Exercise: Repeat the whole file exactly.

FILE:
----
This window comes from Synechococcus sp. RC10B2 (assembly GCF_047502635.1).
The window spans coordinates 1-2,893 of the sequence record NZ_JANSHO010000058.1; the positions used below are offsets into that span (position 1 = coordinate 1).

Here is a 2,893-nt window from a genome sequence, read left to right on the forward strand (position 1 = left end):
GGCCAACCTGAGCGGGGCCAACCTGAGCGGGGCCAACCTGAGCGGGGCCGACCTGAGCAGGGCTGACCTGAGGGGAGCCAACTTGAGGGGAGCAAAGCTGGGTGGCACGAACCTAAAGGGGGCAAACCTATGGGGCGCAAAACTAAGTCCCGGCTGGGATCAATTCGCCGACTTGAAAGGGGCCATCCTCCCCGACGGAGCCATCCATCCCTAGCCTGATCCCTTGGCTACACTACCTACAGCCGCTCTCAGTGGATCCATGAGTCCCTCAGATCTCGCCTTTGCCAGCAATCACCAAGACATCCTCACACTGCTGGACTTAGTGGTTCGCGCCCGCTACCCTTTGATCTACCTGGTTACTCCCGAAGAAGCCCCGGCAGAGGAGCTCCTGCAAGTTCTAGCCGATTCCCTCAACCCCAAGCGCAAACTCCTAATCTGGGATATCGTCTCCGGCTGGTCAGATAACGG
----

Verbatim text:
This window comes from Synechococcus sp. RC10B2 (assembly GCF_047502635.1).
The window spans coordinates 1-2,893 of the sequence record NZ_JANSHO010000058.1; the positions used below are offsets into that span (position 1 = coordinate 1).

Here is a 2,893-nt window from a genome sequence, read left to right on the forward strand (position 1 = left end):
GGCCAACCTGAGCGGGGCCAACCTGAGCGGGGCCAACCTGAGCGGGGCCGACCTGAGCAGGGCTGACCTGAGGGGAGCCAACTTGAGGGGAGCAAAGCTGGGTGGCACGAACCTAAAGGGGGCAAACCTATGGGGCGCAAAACTAAGTCCCGGCTGGGATCAATTCGCCGACTTGAAAGGGGCCATCCTCCCCGACGGAGCCATCCATCCCTAGCCTGATCCCTTGGCTACACTACCTACAGCCGCTCTCAGTGGATCCATGAGTCCCTCAGATCTCGCCTTTGCCAGCAATCACCAAGACATCCTCACACTGCTGGACTTAGTGGTTCGCGCCCGCTACCCTTTGATCTACCTGGTTACTCCCGAAGAAGCCCCGGCAGAGGAGCTCCTGCAAGTTCTAGCCGATTCCCTCAACCCCAAGCGCAAACTCCTAATCTGGGATATCGTCTCCGGCTGGTCAGATAACGG